Given the “free trade” ideology of the Bush administration, one would assume that officials would question why such a reduction in supply has not resulted in product shortages and higher prices. The only answer offered up by Drug Czar John Walters is that narco-traffickers have stockpiled enough cocaine to offset the reductions in cultivation. As a result, said Walters, a shift in the availability and prices of cocaine in U.S. cities would not likely occur for another six months to a year. However, Walters said the same thing last July. It is difficult to believe that traffickers have stockpiled enough cocaine to endure more than two years of decreasing production.
The more likely answer to the apparent disconnect between cultivation in Colombia and price and availability in the United States is that the State Department’s figures are simply inaccurate or meaningless. One reason the figures could be wrong is that the satellite imagery used to determine the amount of coca cultivation might not be focusing on remote areas to which coca cultivation has shifted in response to Plan Colombia’s spraying operations. Another possibility is that the figures are correct, but do not take into account new strains of coca that yield more cocaine from fewer leaves. Also, coca growers in Putumayo—the most heavily sprayed department in southern Colombia—have shifted cultivation from large wide-open fields to smaller plots surrounded by rainforest, making it more difficult to detect.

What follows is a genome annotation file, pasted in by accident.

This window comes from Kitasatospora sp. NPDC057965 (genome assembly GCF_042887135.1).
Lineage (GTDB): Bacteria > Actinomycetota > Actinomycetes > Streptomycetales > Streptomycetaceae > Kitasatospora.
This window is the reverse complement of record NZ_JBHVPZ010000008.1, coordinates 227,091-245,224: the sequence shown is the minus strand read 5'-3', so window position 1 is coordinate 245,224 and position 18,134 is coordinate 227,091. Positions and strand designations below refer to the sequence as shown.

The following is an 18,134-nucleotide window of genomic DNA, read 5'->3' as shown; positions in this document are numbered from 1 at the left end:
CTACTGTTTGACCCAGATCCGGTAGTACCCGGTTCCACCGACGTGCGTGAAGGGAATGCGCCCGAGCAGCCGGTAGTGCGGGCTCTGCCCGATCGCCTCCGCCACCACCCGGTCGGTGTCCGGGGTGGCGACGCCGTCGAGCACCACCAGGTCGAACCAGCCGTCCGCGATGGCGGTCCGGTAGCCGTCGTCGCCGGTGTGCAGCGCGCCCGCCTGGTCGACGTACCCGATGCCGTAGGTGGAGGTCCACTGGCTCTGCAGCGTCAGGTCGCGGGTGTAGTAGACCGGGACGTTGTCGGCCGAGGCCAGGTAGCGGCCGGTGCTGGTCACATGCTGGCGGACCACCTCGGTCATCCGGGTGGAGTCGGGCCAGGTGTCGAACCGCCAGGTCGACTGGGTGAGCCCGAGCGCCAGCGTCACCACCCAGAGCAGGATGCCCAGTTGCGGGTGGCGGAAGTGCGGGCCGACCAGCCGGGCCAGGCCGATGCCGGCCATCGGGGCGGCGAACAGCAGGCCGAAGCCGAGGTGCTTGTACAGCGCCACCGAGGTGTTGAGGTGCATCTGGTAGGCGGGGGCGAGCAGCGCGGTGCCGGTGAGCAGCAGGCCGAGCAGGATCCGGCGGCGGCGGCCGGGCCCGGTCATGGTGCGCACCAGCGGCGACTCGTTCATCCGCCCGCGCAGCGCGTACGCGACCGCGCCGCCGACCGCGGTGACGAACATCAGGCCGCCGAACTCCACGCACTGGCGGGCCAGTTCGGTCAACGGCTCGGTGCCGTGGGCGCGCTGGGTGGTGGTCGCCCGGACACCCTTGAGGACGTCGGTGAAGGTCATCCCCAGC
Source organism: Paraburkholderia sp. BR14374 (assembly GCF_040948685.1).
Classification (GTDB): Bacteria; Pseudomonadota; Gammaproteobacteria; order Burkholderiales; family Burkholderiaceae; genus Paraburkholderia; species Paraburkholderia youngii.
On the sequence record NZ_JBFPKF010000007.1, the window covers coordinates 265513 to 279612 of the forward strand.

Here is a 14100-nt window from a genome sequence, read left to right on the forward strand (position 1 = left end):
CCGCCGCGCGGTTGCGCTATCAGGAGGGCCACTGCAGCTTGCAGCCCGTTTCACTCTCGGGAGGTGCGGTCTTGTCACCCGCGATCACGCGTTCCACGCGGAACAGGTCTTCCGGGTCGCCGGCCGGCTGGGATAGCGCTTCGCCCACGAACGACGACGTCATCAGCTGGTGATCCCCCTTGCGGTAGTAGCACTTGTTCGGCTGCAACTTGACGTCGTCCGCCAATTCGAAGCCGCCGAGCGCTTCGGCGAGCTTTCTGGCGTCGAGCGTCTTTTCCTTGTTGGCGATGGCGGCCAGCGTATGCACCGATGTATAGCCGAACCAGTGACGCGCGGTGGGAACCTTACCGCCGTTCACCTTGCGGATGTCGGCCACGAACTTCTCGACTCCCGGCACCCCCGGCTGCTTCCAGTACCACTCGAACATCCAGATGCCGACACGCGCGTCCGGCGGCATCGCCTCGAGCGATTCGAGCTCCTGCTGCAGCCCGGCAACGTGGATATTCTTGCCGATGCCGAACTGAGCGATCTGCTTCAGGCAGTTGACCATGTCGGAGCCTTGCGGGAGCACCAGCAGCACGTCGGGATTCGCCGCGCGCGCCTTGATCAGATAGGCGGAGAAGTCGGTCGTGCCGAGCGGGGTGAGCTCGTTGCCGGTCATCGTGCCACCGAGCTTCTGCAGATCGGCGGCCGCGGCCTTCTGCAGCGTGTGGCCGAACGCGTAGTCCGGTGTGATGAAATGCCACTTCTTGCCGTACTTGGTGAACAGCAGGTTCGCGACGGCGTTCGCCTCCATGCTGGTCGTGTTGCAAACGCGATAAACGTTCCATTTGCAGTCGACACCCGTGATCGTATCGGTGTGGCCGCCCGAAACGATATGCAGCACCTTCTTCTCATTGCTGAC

Despite ample evidence supporting the above reasons for the continued flow of cocaine to the United States, the State Department insists that Plan Colombia is proving effective. In a March 23 article, The New York Times unquestioningly regurgitated government claims when it wrote, “Counternarcotics officials in Colombia and Washington say they have virtually eliminated coca production from Putumayo Province and other formerly high-yielding regions.” However, when I traveled to Putumayo in early March, it was not difficult to find coca. During a couple of hours, I visited five different coca fields located only five minutes downriver from the Colombian Army base in Santana. These plots were situated in the midst of rainforest. I also saw coca fields alongside the main road between Puerto Asís and Orito, two of the largest towns in the region. While coca may not be as prominent as it was back in 2001, it is far from “virtually eliminated” in Putumayo.
Clearly, the State Department is eager to put a positive spin on its fumigation efforts in Colombia. But when taken out of context, the amount of acres fumigated is irrelevant if it fails to affect the price, availability and purity of cocaine in U.S. cities. What is relevant is the fact that the U.S. drug war is placing an unnecessary financial burden on U.S. taxpayers, while devastating the lives of impoverished Colombian farmers who still have no viable economic alternatives.
Garry Leech is the editor of Colombia Journal, where this article first appeared (www.colombiajournal.org), and author of Killing Peace: Colombia's Conflict and the Failure of U.S. Intervention.